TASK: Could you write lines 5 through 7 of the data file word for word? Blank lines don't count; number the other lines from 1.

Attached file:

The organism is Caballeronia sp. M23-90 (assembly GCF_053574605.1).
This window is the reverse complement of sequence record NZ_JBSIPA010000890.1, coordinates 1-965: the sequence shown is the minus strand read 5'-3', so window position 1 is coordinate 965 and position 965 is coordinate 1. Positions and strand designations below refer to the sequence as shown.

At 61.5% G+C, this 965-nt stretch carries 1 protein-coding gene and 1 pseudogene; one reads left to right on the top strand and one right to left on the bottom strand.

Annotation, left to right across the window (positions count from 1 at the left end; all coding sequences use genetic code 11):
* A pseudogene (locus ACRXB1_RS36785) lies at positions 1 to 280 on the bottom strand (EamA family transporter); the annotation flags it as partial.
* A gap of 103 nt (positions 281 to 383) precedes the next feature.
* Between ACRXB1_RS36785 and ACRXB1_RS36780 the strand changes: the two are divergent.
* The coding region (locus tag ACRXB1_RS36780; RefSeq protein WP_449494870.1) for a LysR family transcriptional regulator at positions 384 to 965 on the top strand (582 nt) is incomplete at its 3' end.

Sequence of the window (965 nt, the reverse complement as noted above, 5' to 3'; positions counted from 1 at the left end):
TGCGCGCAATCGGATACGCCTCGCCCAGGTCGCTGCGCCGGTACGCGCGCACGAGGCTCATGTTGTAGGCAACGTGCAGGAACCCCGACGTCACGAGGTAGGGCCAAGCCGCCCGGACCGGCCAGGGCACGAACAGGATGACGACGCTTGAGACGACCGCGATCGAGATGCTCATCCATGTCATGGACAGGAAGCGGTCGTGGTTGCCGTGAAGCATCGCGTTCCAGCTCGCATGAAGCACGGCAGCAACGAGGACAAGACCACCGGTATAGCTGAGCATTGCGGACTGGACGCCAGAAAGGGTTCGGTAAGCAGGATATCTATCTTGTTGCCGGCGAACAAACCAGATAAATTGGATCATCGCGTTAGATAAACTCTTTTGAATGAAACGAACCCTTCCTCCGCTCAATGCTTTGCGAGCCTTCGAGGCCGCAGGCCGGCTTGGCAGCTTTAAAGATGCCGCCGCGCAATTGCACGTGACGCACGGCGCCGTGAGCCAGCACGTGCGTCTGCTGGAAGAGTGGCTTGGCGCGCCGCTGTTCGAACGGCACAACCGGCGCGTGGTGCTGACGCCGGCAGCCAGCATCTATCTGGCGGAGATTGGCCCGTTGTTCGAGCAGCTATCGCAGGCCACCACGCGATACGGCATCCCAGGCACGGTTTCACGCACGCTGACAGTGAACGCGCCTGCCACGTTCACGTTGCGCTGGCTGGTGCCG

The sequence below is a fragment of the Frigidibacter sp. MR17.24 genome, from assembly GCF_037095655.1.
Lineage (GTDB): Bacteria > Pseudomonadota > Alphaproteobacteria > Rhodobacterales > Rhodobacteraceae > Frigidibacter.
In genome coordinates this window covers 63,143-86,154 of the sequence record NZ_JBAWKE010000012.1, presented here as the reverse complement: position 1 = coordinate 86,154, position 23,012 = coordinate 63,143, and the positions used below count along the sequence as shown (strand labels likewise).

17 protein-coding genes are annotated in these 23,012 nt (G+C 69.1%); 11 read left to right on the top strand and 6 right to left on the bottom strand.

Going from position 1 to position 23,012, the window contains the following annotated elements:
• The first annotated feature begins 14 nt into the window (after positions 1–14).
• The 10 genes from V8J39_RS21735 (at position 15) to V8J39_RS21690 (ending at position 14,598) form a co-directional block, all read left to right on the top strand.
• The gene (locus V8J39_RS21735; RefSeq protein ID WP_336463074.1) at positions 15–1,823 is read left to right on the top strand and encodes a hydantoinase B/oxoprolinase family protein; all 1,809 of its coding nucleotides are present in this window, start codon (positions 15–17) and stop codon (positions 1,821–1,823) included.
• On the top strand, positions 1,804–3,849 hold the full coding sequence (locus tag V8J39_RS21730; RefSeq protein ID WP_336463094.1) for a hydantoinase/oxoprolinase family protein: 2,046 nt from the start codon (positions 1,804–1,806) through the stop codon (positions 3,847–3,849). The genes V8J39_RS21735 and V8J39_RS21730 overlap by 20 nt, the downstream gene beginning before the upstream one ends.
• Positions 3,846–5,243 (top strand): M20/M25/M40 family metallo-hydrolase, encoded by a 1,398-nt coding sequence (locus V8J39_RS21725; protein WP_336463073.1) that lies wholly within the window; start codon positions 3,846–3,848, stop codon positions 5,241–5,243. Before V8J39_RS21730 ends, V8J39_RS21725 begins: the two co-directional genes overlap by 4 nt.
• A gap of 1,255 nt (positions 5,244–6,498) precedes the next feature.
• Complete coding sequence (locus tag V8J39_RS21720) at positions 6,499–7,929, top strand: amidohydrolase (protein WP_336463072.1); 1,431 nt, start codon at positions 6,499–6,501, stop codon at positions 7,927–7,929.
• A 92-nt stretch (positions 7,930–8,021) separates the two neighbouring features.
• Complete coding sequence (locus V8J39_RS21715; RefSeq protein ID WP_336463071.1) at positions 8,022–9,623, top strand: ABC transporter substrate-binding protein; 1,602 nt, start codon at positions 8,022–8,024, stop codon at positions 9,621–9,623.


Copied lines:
* A pseudogene (locus ACRXB1_RS36785) lies at positions 1 to 280 on the bottom strand (EamA family transporter); the annotation flags it as partial.
* A gap of 103 nt (positions 281 to 383) precedes the next feature.
* Between ACRXB1_RS36785 and ACRXB1_RS36780 the strand changes: the two are divergent.